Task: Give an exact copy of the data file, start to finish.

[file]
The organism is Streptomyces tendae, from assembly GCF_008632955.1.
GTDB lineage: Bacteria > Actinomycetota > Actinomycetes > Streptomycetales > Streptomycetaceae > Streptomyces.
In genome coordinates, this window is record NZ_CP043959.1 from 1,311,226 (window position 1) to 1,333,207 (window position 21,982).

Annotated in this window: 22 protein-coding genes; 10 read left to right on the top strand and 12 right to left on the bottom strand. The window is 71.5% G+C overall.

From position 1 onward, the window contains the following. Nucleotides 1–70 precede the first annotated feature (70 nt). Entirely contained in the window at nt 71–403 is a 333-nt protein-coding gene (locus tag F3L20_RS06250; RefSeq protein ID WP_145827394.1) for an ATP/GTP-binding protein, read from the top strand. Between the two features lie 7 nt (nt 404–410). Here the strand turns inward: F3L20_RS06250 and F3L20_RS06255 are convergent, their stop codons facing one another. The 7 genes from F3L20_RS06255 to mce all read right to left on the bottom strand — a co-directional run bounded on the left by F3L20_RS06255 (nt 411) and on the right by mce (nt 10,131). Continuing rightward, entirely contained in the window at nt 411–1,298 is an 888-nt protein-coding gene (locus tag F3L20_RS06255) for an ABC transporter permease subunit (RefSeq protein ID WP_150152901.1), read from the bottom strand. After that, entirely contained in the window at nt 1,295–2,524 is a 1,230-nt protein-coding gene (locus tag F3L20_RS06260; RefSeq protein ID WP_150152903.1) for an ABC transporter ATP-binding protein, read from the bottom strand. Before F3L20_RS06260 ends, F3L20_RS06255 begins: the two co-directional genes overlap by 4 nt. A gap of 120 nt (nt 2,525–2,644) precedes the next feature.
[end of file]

The organism is Streptomyces tendae, from assembly GCF_008632955.1.
GTDB lineage: Bacteria > Actinomycetota > Actinomycetes > Streptomycetales > Streptomycetaceae > Streptomyces.
In genome coordinates, this window is record NZ_CP043959.1 from 1,311,226 (window position 1) to 1,333,207 (window position 21,982).

Annotated in this window: 22 protein-coding genes; 10 read left to right on the top strand and 12 right to left on the bottom strand. The window is 71.5% G+C overall.

From position 1 onward, the window contains the following. Nucleotides 1–70 precede the first annotated feature (70 nt). Entirely contained in the window at nt 71–403 is a 333-nt protein-coding gene (locus tag F3L20_RS06250; RefSeq protein ID WP_145827394.1) for an ATP/GTP-binding protein, read from the top strand. Between the two features lie 7 nt (nt 404–410). Here the strand turns inward: F3L20_RS06250 and F3L20_RS06255 are convergent, their stop codons facing one another. The 7 genes from F3L20_RS06255 to mce all read right to left on the bottom strand — a co-directional run bounded on the left by F3L20_RS06255 (nt 411) and on the right by mce (nt 10,131). Continuing rightward, entirely contained in the window at nt 411–1,298 is an 888-nt protein-coding gene (locus tag F3L20_RS06255) for an ABC transporter permease subunit (RefSeq protein ID WP_150152901.1), read from the bottom strand. After that, entirely contained in the window at nt 1,295–2,524 is a 1,230-nt protein-coding gene (locus tag F3L20_RS06260; RefSeq protein ID WP_150152903.1) for an ABC transporter ATP-binding protein, read from the bottom strand. Before F3L20_RS06260 ends, F3L20_RS06255 begins: the two co-directional genes overlap by 4 nt. A gap of 120 nt (nt 2,525–2,644) precedes the next feature.